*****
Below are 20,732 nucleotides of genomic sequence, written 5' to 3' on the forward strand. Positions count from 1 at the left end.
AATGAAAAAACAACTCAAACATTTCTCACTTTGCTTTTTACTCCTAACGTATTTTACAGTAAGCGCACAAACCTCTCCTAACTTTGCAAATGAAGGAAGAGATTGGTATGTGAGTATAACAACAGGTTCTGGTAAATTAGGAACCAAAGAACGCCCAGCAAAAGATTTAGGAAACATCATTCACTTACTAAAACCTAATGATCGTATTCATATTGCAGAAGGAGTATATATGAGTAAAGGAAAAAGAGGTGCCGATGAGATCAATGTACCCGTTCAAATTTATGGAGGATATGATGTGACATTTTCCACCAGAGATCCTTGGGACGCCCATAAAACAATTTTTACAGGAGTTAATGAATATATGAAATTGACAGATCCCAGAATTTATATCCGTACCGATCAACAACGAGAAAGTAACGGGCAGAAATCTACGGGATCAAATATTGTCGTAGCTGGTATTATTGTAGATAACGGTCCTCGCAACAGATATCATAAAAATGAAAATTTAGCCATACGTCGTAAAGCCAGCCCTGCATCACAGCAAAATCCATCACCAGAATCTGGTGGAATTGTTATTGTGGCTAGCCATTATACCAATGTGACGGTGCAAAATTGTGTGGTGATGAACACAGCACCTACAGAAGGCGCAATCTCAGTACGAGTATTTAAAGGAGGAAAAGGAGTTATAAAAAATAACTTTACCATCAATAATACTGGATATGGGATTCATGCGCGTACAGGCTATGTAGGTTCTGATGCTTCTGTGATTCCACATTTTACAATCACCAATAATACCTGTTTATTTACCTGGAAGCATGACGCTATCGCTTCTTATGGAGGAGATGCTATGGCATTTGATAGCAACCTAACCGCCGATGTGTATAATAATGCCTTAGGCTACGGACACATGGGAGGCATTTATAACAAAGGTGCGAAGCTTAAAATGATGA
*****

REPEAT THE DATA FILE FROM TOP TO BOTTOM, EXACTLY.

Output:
Below are 20,732 nucleotides of genomic sequence, written 5' to 3' on the forward strand. Positions count from 1 at the left end.
AATGAAAAAACAACTCAAACATTTCTCACTTTGCTTTTTACTCCTAACGTATTTTACAGTAAGCGCACAAACCTCTCCTAACTTTGCAAATGAAGGAAGAGATTGGTATGTGAGTATAACAACAGGTTCTGGTAAATTAGGAACCAAAGAACGCCCAGCAAAAGATTTAGGAAACATCATTCACTTACTAAAACCTAATGATCGTATTCATATTGCAGAAGGAGTATATATGAGTAAAGGAAAAAGAGGTGCCGATGAGATCAATGTACCCGTTCAAATTTATGGAGGATATGATGTGACATTTTCCACCAGAGATCCTTGGGACGCCCATAAAACAATTTTTACAGGAGTTAATGAATATATGAAATTGACAGATCCCAGAATTTATATCCGTACCGATCAACAACGAGAAAGTAACGGGCAGAAATCTACGGGATCAAATATTGTCGTAGCTGGTATTATTGTAGATAACGGTCCTCGCAACAGATATCATAAAAATGAAAATTTAGCCATACGTCGTAAAGCCAGCCCTGCATCACAGCAAAATCCATCACCAGAATCTGGTGGAATTGTTATTGTGGCTAGCCATTATACCAATGTGACGGTGCAAAATTGTGTGGTGATGAACACAGCACCTACAGAAGGCGCAATCTCAGTACGAGTATTTAAAGGAGGAAAAGGAGTTATAAAAAATAACTTTACCATCAATAATACTGGATATGGGATTCATGCGCGTACAGGCTATGTAGGTTCTGATGCTTCTGTGATTCCACATTTTACAATCACCAATAATACCTGTTTATTTACCTGGAAGCATGACGCTATCGCTTCTTATGGAGGAGATGCTATGGCATTTGATAGCAACCTAACCGCCGATGTGTATAATAATGCCTTAGGCTACGGACACATGGGAGGCATTTATAACAAAGGTGCGAAGCTTAAAATGATGA